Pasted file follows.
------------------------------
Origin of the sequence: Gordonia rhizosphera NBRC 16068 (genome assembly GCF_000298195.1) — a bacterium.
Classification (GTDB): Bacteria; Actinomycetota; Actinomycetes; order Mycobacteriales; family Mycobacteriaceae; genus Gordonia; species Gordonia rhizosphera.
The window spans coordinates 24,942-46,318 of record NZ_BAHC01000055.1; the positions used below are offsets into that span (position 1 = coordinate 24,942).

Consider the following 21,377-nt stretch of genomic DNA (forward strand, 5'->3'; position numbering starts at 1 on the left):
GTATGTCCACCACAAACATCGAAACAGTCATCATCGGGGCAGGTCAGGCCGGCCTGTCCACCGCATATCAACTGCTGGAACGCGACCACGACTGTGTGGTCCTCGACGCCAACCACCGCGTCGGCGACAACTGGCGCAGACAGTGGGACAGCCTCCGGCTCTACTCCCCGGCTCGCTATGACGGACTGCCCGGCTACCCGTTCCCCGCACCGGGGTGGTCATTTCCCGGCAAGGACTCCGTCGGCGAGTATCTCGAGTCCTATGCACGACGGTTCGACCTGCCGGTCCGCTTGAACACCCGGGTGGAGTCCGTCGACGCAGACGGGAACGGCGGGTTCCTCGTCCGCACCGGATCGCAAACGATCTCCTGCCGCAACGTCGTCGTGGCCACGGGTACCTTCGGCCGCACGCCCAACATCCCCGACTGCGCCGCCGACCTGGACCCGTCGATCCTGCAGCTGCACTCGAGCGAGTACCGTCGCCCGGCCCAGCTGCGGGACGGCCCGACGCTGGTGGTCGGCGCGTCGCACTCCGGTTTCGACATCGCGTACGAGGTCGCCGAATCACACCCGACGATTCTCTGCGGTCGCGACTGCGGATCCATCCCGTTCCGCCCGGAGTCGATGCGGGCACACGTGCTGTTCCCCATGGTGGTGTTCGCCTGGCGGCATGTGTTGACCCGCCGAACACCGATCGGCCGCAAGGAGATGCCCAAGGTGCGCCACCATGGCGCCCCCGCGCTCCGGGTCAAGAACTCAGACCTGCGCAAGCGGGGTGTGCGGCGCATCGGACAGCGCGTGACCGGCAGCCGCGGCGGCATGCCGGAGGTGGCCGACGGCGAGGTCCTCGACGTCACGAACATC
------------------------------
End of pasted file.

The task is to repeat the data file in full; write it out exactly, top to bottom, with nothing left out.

Origin of the sequence: Gordonia rhizosphera NBRC 16068 (genome assembly GCF_000298195.1) — a bacterium.
Classification (GTDB): Bacteria; Actinomycetota; Actinomycetes; order Mycobacteriales; family Mycobacteriaceae; genus Gordonia; species Gordonia rhizosphera.
The window spans coordinates 24,942-46,318 of record NZ_BAHC01000055.1; the positions used below are offsets into that span (position 1 = coordinate 24,942).

Consider the following 21,377-nt stretch of genomic DNA (forward strand, 5'->3'; position numbering starts at 1 on the left):
GTATGTCCACCACAAACATCGAAACAGTCATCATCGGGGCAGGTCAGGCCGGCCTGTCCACCGCATATCAACTGCTGGAACGCGACCACGACTGTGTGGTCCTCGACGCCAACCACCGCGTCGGCGACAACTGGCGCAGACAGTGGGACAGCCTCCGGCTCTACTCCCCGGCTCGCTATGACGGACTGCCCGGCTACCCGTTCCCCGCACCGGGGTGGTCATTTCCCGGCAAGGACTCCGTCGGCGAGTATCTCGAGTCCTATGCACGACGGTTCGACCTGCCGGTCCGCTTGAACACCCGGGTGGAGTCCGTCGACGCAGACGGGAACGGCGGGTTCCTCGTCCGCACCGGATCGCAAACGATCTCCTGCCGCAACGTCGTCGTGGCCACGGGTACCTTCGGCCGCACGCCCAACATCCCCGACTGCGCCGCCGACCTGGACCCGTCGATCCTGCAGCTGCACTCGAGCGAGTACCGTCGCCCGGCCCAGCTGCGGGACGGCCCGACGCTGGTGGTCGGCGCGTCGCACTCCGGTTTCGACATCGCGTACGAGGTCGCCGAATCACACCCGACGATTCTCTGCGGTCGCGACTGCGGATCCATCCCGTTCCGCCCGGAGTCGATGCGGGCACACGTGCTGTTCCCCATGGTGGTGTTCGCCTGGCGGCATGTGTTGACCCGCCGAACACCGATCGGCCGCAAGGAGATGCCCAAGGTGCGCCACCATGGCGCCCCCGCGCTCCGGGTCAAGAACTCAGACCTGCGCAAGCGGGGTGTGCGGCGCATCGGACAGCGCGTGACCGGCAGCCGCGGCGGCATGCCGGAGGTGGCCGACGGCGAGGTCCTCGACGTCACGAACATC